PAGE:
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Ferns and Whisk Ferns

6 April, 2016 - 17:26

Ferns are considered the most advanced seedless vascular plants and display characteristics commonly observed in seed plants. Ferns form large leaves and branching roots. In contrast, whisk ferns, the psilophytes, lack both roots and leaves, which were probably lost by evolutionary reduction. Evolutionary reduction is a process by which natural selection reduces the size of a structure that is no longer favorable in a particular environment. Photosynthesis takes place in the green stem of a whisk fern. Small yellow knobs form at the tip of the branch stem and contain the sporangia. Whisk ferns have been classified outside the true ferns; however, recent comparative analysis of DNA suggests that this group may have lost both vascular tissue and roots through evolution, and is actually closely related to ferns.

With their large fronds, ferns are the most readily recognizable seedless vascular plants (Figure 14.16). About 12,000 species of ferns live in environments ranging from tropics to temperate forests. Although some species survive in dry environments, most ferns are restricted to moist and shaded places. They made their appearance in the fossil record during the Devonian period (416–359 million years ago) and expanded during the Carboniferous period, 359–299 million years ago (Figure 14.17).

Figure 14.16 Some specimens of this short tree-fern species can grow very tall. (credit: Adrian Pingstone) 
Figure 14.17
This chart shows the geological time scale, beginning with the Pre-Archean eon 3800 million years ago and ending with the Quaternary period in present time.


Go to this website( see an animation of the lifecycle of a fern and to test your knowledge.


Landscape Designer

Looking at the well-laid gardens of flowers and fountains seen in royal castles and historic houses of Europe, it is clear that the creators of those gardens knew more than art and design. They were also familiar with the biology of the plants they chose. Landscape design also has strong roots in the United States’ tradition. A prime example of early American classical design is Monticello, Thomas Jefferson’s private estate; among his many other interests, Jefferson maintained a passion for botany. Landscape layout can encompass a small private space, like a backyard garden; public gathering places, like Central Park in New York City; or an entire city plan, like Pierre L’Enfant’s design for Washington, DC.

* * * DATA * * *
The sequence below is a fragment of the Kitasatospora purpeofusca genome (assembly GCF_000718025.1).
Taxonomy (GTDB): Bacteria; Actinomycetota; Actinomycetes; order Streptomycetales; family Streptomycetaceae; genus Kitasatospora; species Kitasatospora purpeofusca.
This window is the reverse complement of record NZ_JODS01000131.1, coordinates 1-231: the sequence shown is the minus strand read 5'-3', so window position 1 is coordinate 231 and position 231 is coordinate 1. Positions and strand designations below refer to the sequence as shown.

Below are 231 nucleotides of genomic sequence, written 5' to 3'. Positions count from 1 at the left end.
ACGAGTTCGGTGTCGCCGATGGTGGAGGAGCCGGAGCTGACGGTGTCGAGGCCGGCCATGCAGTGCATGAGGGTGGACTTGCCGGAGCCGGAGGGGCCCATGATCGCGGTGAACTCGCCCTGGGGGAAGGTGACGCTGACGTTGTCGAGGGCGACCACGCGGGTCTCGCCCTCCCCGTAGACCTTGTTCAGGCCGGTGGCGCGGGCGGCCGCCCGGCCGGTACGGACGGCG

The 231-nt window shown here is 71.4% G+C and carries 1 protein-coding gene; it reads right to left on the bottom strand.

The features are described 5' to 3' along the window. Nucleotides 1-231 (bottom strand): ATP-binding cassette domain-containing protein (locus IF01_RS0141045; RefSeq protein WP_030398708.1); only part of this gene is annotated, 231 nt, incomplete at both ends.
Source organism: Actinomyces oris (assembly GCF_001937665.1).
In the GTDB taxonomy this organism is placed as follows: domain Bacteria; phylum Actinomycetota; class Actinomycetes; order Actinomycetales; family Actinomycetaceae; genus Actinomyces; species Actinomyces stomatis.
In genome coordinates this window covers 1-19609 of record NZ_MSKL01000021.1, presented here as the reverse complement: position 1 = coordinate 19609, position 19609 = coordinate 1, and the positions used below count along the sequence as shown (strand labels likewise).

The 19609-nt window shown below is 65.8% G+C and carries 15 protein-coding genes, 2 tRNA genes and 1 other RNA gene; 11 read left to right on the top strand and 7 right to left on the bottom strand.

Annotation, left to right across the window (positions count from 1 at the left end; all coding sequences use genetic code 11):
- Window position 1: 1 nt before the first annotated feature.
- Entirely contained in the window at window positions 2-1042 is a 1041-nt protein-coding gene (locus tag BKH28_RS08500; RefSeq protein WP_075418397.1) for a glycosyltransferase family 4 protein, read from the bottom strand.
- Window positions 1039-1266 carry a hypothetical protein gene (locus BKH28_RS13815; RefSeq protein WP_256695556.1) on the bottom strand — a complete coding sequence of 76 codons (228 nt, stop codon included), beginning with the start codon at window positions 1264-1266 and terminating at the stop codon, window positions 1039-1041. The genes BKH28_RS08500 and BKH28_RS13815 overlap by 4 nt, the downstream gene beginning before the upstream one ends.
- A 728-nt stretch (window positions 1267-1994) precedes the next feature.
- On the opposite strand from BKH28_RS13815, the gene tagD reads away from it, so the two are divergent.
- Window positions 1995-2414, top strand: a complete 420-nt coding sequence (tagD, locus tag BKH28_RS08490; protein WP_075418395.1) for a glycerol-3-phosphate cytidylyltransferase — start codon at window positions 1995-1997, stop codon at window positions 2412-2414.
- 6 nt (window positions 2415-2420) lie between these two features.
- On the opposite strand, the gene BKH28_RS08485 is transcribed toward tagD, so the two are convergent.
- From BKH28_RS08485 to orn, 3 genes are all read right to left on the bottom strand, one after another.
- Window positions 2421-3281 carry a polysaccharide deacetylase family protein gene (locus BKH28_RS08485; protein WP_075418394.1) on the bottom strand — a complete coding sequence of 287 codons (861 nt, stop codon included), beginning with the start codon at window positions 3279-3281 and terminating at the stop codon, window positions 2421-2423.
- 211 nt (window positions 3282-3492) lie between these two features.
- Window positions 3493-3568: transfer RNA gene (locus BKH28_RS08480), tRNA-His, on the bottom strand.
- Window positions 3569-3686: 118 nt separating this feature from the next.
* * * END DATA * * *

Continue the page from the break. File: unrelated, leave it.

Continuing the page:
A landscape designer will plan traditional public spaces—such as botanical gardens, parks, college campuses, gardens, and larger developments—as well as natural areas and private gardens (Figure14.18). The restoration of natural places encroached upon by human intervention, such as wetlands, also requires the expertise of a landscape designer.

With such an array of required skills, a landscape designer’s education includes a solid background in botany, soil science, plant pathology, entomology, and horticulture. Coursework in architecture and design software is also required for the completion of the degree. The successful design of a landscape rests on an extensive knowledge of plant growth requirements, such as light and shade, moisture levels, compatibility of different species, and susceptibility to pathogens and pests. For example, mosses and ferns will thrive in a shaded area where fountains provide moisture; cacti, on the other hand, would not fare well in that environment. The future growth of the individual plants must be taken into account to avoid crowding and competition for light and nutrients. The appearance of the space over time is also of concern. Shapes, colors, and biology must be balanced for a well-maintained and sustainable green space. Art, architecture, and biology blend in a beautifully designed and implemented landscape.

Figure 14.18 This campus garden was designed by students in the horticulture and landscaping department of the college. (credit: Myriam Feldman)